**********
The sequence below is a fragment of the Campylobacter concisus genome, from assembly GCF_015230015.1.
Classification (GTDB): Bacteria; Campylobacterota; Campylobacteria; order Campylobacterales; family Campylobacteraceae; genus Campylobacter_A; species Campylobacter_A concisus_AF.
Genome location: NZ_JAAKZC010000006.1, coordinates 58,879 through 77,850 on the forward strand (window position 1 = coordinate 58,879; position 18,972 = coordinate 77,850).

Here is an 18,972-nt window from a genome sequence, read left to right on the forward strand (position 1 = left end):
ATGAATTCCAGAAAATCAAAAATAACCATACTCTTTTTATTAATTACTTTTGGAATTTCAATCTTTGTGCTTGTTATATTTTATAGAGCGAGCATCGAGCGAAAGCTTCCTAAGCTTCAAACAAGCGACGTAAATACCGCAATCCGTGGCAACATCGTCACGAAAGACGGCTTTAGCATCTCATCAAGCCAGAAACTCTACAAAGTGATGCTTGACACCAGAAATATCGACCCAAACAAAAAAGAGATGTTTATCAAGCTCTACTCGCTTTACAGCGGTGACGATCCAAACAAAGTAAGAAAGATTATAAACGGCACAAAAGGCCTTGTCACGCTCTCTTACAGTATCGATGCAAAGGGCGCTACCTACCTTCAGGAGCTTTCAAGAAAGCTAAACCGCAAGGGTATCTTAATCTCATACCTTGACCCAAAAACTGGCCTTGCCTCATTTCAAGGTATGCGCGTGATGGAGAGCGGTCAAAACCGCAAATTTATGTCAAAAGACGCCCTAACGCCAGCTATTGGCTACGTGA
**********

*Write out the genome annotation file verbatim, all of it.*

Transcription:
The sequence below is a fragment of the Campylobacter concisus genome, from assembly GCF_015230015.1.
Classification (GTDB): Bacteria; Campylobacterota; Campylobacteria; order Campylobacterales; family Campylobacteraceae; genus Campylobacter_A; species Campylobacter_A concisus_AF.
Genome location: NZ_JAAKZC010000006.1, coordinates 58,879 through 77,850 on the forward strand (window position 1 = coordinate 58,879; position 18,972 = coordinate 77,850).

Here is an 18,972-nt window from a genome sequence, read left to right on the forward strand (position 1 = left end):
ATGAATTCCAGAAAATCAAAAATAACCATACTCTTTTTATTAATTACTTTTGGAATTTCAATCTTTGTGCTTGTTATATTTTATAGAGCGAGCATCGAGCGAAAGCTTCCTAAGCTTCAAACAAGCGACGTAAATACCGCAATCCGTGGCAACATCGTCACGAAAGACGGCTTTAGCATCTCATCAAGCCAGAAACTCTACAAAGTGATGCTTGACACCAGAAATATCGACCCAAACAAAAAAGAGATGTTTATCAAGCTCTACTCGCTTTACAGCGGTGACGATCCAAACAAAGTAAGAAAGATTATAAACGGCACAAAAGGCCTTGTCACGCTCTCTTACAGTATCGATGCAAAGGGCGCTACCTACCTTCAGGAGCTTTCAAGAAAGCTAAACCGCAAGGGTATCTTAATCTCATACCTTGACCCAAAAACTGGCCTTGCCTCATTTCAAGGTATGCGCGTGATGGAGAGCGGTCAAAACCGCAAATTTATGTCAAAAGACGCCCTAACGCCAGCTATTGGCTACGTGA